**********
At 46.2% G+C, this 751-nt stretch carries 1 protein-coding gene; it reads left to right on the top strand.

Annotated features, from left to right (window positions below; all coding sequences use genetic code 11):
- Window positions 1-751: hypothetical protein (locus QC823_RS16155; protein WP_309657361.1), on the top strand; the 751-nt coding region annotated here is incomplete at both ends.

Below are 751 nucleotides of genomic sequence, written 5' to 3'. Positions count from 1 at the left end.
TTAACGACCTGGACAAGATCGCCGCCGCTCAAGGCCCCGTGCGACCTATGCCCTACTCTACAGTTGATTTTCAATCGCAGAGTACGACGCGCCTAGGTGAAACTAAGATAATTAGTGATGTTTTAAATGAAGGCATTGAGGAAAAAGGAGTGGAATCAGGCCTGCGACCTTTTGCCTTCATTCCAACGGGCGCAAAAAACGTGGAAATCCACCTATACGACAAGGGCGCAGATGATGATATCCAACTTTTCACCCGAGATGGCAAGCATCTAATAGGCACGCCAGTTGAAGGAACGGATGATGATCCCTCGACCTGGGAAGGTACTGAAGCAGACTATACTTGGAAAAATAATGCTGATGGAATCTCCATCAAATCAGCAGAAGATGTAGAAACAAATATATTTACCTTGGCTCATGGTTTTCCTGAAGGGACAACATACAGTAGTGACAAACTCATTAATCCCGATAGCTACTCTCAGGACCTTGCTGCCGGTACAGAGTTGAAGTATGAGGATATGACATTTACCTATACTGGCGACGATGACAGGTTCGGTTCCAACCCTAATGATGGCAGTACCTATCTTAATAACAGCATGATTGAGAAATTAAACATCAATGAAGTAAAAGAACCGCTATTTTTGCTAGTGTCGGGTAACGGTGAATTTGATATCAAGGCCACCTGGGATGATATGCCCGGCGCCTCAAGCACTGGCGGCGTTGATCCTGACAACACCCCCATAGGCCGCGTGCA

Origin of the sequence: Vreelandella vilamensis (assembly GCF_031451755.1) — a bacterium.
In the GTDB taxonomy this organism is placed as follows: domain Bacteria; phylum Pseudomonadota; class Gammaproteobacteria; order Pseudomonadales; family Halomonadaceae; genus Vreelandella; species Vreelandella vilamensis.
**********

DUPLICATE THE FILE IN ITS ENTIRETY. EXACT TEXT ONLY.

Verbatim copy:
At 46.2% G+C, this 751-nt stretch carries 1 protein-coding gene; it reads left to right on the top strand.

Annotated features, from left to right (window positions below; all coding sequences use genetic code 11):
- Window positions 1-751: hypothetical protein (locus QC823_RS16155; protein WP_309657361.1), on the top strand; the 751-nt coding region annotated here is incomplete at both ends.

Below are 751 nucleotides of genomic sequence, written 5' to 3'. Positions count from 1 at the left end.
TTAACGACCTGGACAAGATCGCCGCCGCTCAAGGCCCCGTGCGACCTATGCCCTACTCTACAGTTGATTTTCAATCGCAGAGTACGACGCGCCTAGGTGAAACTAAGATAATTAGTGATGTTTTAAATGAAGGCATTGAGGAAAAAGGAGTGGAATCAGGCCTGCGACCTTTTGCCTTCATTCCAACGGGCGCAAAAAACGTGGAAATCCACCTATACGACAAGGGCGCAGATGATGATATCCAACTTTTCACCCGAGATGGCAAGCATCTAATAGGCACGCCAGTTGAAGGAACGGATGATGATCCCTCGACCTGGGAAGGTACTGAAGCAGACTATACTTGGAAAAATAATGCTGATGGAATCTCCATCAAATCAGCAGAAGATGTAGAAACAAATATATTTACCTTGGCTCATGGTTTTCCTGAAGGGACAACATACAGTAGTGACAAACTCATTAATCCCGATAGCTACTCTCAGGACCTTGCTGCCGGTACAGAGTTGAAGTATGAGGATATGACATTTACCTATACTGGCGACGATGACAGGTTCGGTTCCAACCCTAATGATGGCAGTACCTATCTTAATAACAGCATGATTGAGAAATTAAACATCAATGAAGTAAAAGAACCGCTATTTTTGCTAGTGTCGGGTAACGGTGAATTTGATATCAAGGCCACCTGGGATGATATGCCCGGCGCCTCAAGCACTGGCGGCGTTGATCCTGACAACACCCCCATAGGCCGCGTGCA

Origin of the sequence: Vreelandella vilamensis (assembly GCF_031451755.1) — a bacterium.
In the GTDB taxonomy this organism is placed as follows: domain Bacteria; phylum Pseudomonadota; class Gammaproteobacteria; order Pseudomonadales; family Halomonadaceae; genus Vreelandella; species Vreelandella vilamensis.